Tuesday, 2 September 2014

Courgette and Hazelnut Loaf

This is another recipe suitable for the unseasonable dull weather that has characterised most of August - this cake, from the BBC Good Food website, made from an over-grown courgette and some foraged fresh hazelnuts, has warmth from nutmeg and cinnamon, and sweetness from sultanas rather than a lot of sugar.

I haven't had a particularly good year in the vegetable garden. What was once a triangle of land which received sunlight in the afternoon is now a dark and cold corner of the garden which receives much less light, as our neighbours trees are getting so large. However, the courgettes have produced enough fruit to keep us well supplied, although it's nowhere near the excess we've had in previous years. The courgette I used for this recipe is one which hid under a leaf until it was too big to be called a courgette. After taking out the seeds and wringing out any excess moisture in a tea-towel there was just the right amount needed for the recipe (350g).

Fresh Cobnuts

Hazelnut Thief!
Although I moan about the shade from our neighbours trees, and blame them for our poor harvest, they have provided some of the hazelnuts used in this recipe. We also managed to get a few from the small twisted hazel tree in our garden, before this squirrel took them all, and my husband has been coming back from his morning walk with pockets full of what look like cobnuts, found in a local park.

Shelled Fresh Nuts
One advantage of really fresh hazelnuts is that they don't have the thick brown skin which needs removing before use. Once I'd shelled the nuts for the recipe, I chopped them roughly, then roasted them for 10 minutes to accentuate the flavour. I then used them in place of the walnuts in the recipe. This was the only change I made, apart from squeezing out some of the moisture from the coarsely grated courgettes. Even after this, I found the cake took 75 minutes to cook, rather than the hour suggested in the recipe.

Any cake containing grated fresh fruit or vegetables runs the risk of turning out too dense and very close-textured because of the extra moisture, but this cake turned out very well. It wasn't as light as the Courgette and Lemon Cake I made back in May, but I think it's the next best attempt at getting a light-textured cake, so far. The cake crumb still had a springy texture, and the fruit and nuts were well dispersed. Green flecks from the courgette skin could still be seen in places, which I always like to see! I also liked the large pieces of hazelnut - I usually chop nuts a little finer than this, but here the crunch was a good contrast to the chewy sultanas.

Thursday, 28 August 2014

Pear, Ginger and Lemon Cake

The weather seems to be tipping us prematurely into Autumn, but this is giving me a good excuse to start using the seasonal flavours earlier. I've always preferred Autumnal baking to any other season - I love it when the first British apples, pears and plums appear in the shops, and can be paired with the warm flavour of spices, or used in hot puddings.

Now that I'm only cooking for two, I'm looking for more recipes for small cakes, and for cakes which will keep for more than a couple of days. Good keeping quality generally rules out cakes made with fresh fruit, and while I was looking for dried fruit to use instead, I was quite sad to see that there is a much smaller range available than a few years ago - where did the dried peaches and plums (I don't mean prunes) go? If I asked, I guess I would be told that there was no demand for them, but it's such a shame to be limited when looking for produce. Fortunately dried pears are still available, so I grabbed a pack to make this cake.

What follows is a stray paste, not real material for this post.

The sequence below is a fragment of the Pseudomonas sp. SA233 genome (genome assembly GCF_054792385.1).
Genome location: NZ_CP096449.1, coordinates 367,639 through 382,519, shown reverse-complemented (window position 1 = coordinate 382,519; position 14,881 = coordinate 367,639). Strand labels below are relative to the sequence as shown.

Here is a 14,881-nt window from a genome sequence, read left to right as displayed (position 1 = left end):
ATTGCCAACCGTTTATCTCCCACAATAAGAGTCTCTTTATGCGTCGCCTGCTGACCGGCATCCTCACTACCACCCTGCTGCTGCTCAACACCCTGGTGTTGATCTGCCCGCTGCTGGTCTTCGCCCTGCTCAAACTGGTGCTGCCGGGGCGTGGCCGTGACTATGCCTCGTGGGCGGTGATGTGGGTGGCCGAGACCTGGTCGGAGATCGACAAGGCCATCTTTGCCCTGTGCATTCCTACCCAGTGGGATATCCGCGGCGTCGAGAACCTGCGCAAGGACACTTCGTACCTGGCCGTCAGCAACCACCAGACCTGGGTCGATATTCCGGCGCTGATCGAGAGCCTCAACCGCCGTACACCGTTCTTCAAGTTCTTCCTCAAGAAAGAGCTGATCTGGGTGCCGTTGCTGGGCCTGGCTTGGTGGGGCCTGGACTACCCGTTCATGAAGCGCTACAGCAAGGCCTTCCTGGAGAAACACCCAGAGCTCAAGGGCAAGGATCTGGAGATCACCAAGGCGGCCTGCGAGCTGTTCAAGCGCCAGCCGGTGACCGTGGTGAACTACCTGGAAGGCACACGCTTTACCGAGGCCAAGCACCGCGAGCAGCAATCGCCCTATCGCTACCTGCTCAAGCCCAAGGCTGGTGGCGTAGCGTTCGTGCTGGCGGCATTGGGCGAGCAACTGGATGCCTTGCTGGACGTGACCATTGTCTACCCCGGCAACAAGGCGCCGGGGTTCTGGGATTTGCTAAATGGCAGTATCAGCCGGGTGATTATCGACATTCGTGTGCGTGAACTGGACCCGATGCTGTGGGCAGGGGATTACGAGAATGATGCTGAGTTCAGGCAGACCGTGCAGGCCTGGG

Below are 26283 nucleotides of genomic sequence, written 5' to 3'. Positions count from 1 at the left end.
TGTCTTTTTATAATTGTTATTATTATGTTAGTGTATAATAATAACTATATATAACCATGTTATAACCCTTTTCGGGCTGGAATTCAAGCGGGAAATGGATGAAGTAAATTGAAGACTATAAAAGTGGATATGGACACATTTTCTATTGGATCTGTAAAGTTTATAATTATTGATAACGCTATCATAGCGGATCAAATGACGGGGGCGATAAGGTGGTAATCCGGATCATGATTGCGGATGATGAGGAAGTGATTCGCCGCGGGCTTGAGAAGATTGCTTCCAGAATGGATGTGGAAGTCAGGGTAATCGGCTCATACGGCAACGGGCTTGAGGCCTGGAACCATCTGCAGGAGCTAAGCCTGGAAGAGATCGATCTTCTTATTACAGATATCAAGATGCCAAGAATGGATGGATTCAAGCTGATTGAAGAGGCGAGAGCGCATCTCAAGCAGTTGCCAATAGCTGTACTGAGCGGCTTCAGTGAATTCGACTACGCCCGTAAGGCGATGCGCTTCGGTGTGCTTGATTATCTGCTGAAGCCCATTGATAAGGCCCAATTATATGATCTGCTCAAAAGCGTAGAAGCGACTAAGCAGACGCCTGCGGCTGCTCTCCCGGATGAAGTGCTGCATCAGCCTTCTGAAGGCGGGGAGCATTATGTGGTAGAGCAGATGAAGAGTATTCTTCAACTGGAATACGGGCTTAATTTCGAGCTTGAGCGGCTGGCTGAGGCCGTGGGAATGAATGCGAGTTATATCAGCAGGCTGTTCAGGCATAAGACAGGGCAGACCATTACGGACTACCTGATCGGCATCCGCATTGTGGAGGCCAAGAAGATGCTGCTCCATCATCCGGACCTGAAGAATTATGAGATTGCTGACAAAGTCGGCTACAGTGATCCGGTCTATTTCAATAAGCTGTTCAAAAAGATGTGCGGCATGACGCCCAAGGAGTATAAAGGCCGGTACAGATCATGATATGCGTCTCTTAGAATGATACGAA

When I checked the basic recipe for this cake, I realised that I had scaled it up many years ago from one which was made in a 1lb(small) loaf tin, so it was easy to go back to the original, although I did cut down on the sugar a bit.

Ingredients
200g SR flour
100g butter
75g caster sugar
zest of 1 lemon, finely grated
1 heaped teaspoon ground ginger
100g dried pears, chopped and soaked in hot water for 15 minutes, then well drained
3 balls of preserved stem ginger, washed and finely chopped
1 large egg
2 tablespoons syrup from the ginger jar
milk or yogurt to mix - about 4 tablespoons (I used vanilla flavoured pouring yogurt)
4 unrefined cane sugar cubes roughly crushed (or a tablespoon of Demerara sugar)

Method
Preheat oven to 180C and prepare a small loaf tin - I used a pre-formed paper liner.
Rub the butter into the flour, then stir in the sugar, lemon zest and ground ginger. Add the pears and stem ginger, and mix well to coat the pieces with flour. Then mix in the egg and ginger syrup and enough milk or yogurt to give a soft dropping consistency.
Put the batter into the loaf tin, spread evenly and sprinkle on the sugar.
Bake for about 75 minutes, or until a test probe comes out clean.
Cool in the tin for 10 minutes before removing to a wire rack to finish cooling.

This was a really harmonious blending of flavours and textures; there was the right amount of warmth from the ground ginger, which was balanced by a hint of lemon. The pieces of preserved ginger in the cake gave little bursts of spicy heat and the pears were soft and chewy. My husband usually only says anything about my cooking if he dislikes something, but even he said how good this was!

Tuesday, 26 August 2014

Goat's Cheese, Apricot and Walnut Savoury Cake

Now that sugar has been recognised as a bigger threat to health than saturated fats, I'm wondering what implications this will have on the recent surge in home baking. Will we all switch to savoury baking? Make bread, quiches and meat pasties instead of sugar-heavy brownies and cookies? I doubt that sweet baking will be abandoned entirely though - at least with home baking, as with all types of cooking, it's easier to control the amount of sugar that you add. Perhaps the way forward is to re-run our favourite recipes and see how much the sugar can be reduced without spoiling the finished product.